“The moral fabric of society is invisible. We are today seeing a half-baked political philosophy to dissolve the moral fabric of this country,” Biden told the audience.
“This invisible moral fabric is not complicated: It encompasses decency, honesty, hate gets no safe harbor, leave no one behind. We have time to weave those values back into our system.”
Biden cited the example, during his years in the U.S. Senate, of members practicing comity during debates, and also dining together.
“We would set aside two big tables in the Senate dining room during lunch each day, so that members — both Democrats and Republicans — could have a meal together,” he said. “It sounds like a simple thing, but it allowed us to understand each other as people … to learn about each other’s lives, problems, hopes. And we got to know each other better.”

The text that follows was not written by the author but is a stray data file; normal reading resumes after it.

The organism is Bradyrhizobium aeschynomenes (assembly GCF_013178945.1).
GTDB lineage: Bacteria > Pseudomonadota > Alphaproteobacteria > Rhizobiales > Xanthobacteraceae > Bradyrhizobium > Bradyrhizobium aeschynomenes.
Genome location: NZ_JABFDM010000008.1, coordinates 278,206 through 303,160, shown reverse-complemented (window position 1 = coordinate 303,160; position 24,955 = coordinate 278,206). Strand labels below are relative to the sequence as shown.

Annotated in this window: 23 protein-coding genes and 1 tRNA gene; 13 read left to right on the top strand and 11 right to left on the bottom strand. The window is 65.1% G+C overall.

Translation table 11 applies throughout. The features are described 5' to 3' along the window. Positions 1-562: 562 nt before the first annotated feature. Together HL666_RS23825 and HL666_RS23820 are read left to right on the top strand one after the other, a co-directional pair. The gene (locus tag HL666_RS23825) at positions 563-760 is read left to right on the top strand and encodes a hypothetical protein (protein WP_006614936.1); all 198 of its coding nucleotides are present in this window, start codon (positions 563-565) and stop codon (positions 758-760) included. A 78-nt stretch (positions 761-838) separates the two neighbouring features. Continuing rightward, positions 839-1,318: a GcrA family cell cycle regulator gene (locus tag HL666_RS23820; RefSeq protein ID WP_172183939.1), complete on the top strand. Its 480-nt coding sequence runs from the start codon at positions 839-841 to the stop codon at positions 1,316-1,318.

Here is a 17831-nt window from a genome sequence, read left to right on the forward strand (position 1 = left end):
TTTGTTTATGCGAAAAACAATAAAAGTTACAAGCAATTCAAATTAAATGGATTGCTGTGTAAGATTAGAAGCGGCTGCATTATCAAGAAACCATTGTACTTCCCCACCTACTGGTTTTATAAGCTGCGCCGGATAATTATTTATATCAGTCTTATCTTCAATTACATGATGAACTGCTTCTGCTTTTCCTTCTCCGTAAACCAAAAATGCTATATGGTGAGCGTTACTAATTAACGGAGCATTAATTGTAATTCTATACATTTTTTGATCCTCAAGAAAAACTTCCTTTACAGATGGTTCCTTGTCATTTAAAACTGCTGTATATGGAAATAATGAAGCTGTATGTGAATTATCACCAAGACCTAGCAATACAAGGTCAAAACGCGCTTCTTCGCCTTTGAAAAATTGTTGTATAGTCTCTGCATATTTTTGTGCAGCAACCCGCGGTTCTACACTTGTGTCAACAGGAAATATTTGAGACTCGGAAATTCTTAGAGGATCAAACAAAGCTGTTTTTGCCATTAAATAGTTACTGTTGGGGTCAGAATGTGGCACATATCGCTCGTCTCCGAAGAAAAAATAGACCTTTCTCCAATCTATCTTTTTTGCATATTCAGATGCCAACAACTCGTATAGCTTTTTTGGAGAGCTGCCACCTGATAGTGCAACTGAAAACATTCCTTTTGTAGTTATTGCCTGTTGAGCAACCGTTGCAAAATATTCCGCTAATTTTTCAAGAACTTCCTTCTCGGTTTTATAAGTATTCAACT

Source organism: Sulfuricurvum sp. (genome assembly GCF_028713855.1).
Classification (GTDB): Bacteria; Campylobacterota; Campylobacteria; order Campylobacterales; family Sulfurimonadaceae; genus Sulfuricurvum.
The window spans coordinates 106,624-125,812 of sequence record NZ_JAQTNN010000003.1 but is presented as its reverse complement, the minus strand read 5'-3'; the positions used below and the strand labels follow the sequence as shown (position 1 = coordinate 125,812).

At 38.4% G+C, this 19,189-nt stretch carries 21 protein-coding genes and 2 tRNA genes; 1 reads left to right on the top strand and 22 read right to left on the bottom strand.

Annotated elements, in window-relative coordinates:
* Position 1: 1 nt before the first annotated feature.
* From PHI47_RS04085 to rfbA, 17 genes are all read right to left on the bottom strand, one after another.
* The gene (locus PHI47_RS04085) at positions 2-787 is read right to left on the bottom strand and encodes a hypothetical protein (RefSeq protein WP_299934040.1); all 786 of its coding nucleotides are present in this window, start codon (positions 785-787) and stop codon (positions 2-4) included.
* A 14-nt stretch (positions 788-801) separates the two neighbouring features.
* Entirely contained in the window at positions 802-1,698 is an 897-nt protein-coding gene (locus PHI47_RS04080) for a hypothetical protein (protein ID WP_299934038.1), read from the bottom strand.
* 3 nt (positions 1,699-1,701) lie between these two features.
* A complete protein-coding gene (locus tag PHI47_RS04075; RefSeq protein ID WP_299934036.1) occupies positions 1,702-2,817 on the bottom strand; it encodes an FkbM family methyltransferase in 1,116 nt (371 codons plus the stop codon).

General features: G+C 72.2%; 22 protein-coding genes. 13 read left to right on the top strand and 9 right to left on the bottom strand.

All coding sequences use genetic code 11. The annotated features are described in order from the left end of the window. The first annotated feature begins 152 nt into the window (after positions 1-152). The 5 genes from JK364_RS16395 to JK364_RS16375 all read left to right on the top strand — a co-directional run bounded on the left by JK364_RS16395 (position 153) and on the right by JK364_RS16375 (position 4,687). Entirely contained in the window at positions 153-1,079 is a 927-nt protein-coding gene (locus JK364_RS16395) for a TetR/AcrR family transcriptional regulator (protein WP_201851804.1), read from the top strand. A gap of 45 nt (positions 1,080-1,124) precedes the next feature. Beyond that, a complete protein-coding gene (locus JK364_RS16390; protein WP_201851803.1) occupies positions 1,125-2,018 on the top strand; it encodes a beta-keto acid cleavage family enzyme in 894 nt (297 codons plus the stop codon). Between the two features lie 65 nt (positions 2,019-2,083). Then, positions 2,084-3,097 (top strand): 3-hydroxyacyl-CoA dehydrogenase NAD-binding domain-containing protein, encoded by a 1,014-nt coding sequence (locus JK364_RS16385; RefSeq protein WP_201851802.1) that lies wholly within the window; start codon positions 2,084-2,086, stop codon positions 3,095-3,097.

Biden linked the story to a statement he frequently heard from his father.
“He would tell me, ‘I don’t expect the government to solve my problems. But I do expect the government to understand them,’” Biden told the audience.
“We have to rebuild the muscle memory that allows us to be collegial with one another,” he said. “People are uneasy. Apprehensive. And with good reason.
“We are no longer the wealthiest middle class in the world. People are worried about having peace-of-mind. They are concerned about caring for elderly parents, education, health care,” Biden said. “People believe these are difficult times. And they are.”